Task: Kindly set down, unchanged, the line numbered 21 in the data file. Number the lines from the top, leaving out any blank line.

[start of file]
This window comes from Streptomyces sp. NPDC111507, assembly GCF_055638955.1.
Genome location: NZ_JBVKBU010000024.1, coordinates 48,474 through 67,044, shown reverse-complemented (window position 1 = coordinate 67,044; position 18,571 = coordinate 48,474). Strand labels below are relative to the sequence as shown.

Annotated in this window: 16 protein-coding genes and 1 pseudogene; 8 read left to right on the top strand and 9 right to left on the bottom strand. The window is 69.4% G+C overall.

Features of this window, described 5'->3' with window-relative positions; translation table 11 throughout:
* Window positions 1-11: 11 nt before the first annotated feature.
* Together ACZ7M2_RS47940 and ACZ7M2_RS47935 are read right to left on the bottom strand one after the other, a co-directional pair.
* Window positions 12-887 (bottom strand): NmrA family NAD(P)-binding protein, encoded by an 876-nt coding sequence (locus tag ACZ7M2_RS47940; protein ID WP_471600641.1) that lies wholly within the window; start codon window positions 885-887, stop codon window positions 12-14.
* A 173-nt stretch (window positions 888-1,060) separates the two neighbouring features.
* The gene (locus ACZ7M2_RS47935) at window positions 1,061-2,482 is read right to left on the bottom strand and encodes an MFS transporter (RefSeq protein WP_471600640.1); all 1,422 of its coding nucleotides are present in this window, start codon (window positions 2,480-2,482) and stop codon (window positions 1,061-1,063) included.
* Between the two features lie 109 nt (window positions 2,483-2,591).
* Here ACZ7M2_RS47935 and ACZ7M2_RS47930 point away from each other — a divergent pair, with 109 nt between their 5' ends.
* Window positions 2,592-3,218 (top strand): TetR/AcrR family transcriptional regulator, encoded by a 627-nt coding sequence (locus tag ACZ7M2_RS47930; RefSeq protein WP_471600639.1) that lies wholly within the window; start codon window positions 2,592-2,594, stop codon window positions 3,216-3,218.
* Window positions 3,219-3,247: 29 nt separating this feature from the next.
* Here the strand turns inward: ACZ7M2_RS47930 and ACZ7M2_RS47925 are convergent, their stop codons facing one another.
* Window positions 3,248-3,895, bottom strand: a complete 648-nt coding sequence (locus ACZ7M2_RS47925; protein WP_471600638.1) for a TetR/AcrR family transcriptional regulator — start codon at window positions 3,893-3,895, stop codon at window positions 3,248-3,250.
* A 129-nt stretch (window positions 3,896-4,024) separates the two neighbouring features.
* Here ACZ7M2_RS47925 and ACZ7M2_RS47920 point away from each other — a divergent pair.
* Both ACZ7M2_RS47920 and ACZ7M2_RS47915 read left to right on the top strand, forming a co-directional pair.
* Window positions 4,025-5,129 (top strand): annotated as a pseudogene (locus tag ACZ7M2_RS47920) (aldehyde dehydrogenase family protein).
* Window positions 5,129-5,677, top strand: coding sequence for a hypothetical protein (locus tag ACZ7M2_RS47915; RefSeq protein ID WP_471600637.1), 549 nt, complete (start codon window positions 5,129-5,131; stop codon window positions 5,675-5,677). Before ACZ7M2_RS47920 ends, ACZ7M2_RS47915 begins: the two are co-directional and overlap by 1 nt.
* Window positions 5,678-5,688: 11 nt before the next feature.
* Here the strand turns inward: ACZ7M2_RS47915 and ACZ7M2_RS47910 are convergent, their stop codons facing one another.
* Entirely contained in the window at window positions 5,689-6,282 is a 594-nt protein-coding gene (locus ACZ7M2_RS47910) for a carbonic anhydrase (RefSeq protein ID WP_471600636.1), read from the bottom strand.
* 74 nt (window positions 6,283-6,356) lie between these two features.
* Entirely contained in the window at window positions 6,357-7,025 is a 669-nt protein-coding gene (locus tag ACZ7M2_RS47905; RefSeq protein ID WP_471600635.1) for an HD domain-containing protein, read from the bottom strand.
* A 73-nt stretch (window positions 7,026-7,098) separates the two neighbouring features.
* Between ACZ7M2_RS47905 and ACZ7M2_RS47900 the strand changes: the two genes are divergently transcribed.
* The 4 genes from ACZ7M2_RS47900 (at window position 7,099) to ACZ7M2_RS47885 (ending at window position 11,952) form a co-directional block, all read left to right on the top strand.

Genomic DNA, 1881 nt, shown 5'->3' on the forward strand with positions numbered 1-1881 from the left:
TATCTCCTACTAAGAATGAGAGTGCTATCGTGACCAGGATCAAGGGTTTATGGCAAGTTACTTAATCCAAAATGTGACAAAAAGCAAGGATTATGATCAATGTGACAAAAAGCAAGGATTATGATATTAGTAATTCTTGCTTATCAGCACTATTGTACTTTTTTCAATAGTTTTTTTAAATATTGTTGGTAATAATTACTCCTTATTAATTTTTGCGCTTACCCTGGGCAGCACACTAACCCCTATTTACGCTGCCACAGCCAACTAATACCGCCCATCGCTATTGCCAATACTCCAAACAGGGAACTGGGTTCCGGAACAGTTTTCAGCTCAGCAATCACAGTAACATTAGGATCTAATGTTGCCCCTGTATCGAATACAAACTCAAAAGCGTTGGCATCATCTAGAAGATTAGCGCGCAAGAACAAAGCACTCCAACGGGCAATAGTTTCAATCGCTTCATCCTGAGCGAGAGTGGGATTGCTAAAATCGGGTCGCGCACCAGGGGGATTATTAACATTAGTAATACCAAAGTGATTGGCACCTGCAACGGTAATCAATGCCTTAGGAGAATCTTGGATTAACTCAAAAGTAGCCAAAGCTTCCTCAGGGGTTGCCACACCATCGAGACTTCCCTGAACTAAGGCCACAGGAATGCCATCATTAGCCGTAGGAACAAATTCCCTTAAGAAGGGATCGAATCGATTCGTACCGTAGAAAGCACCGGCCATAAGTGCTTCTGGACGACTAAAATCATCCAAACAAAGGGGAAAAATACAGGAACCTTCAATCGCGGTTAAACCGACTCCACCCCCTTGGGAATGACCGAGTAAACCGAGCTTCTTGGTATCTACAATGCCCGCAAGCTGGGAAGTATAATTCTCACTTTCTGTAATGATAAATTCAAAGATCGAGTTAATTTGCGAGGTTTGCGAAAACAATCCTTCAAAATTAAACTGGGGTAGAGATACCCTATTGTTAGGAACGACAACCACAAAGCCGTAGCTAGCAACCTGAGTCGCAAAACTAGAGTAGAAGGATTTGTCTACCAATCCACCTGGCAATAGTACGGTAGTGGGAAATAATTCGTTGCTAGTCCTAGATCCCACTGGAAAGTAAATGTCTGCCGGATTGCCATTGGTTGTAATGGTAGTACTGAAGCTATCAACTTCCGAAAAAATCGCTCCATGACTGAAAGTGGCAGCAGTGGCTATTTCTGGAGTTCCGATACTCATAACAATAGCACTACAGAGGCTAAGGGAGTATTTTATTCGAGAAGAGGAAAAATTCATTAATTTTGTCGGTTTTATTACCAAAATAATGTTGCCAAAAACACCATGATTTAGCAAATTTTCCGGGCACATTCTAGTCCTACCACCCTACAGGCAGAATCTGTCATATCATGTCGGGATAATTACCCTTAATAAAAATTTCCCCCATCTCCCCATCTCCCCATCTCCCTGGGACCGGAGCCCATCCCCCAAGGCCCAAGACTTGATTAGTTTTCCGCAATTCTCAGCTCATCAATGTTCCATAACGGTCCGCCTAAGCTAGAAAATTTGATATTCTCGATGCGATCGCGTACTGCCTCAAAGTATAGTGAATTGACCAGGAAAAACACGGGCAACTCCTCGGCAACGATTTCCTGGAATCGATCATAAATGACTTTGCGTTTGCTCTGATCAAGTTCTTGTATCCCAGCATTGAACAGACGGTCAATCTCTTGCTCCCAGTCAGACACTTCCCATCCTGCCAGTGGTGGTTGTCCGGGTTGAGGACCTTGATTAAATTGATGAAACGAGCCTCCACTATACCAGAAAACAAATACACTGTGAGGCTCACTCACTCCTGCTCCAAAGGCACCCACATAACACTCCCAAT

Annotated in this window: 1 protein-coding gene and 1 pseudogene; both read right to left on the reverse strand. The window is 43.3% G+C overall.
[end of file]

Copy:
* Window positions 5,678-5,688: 11 nt before the next feature.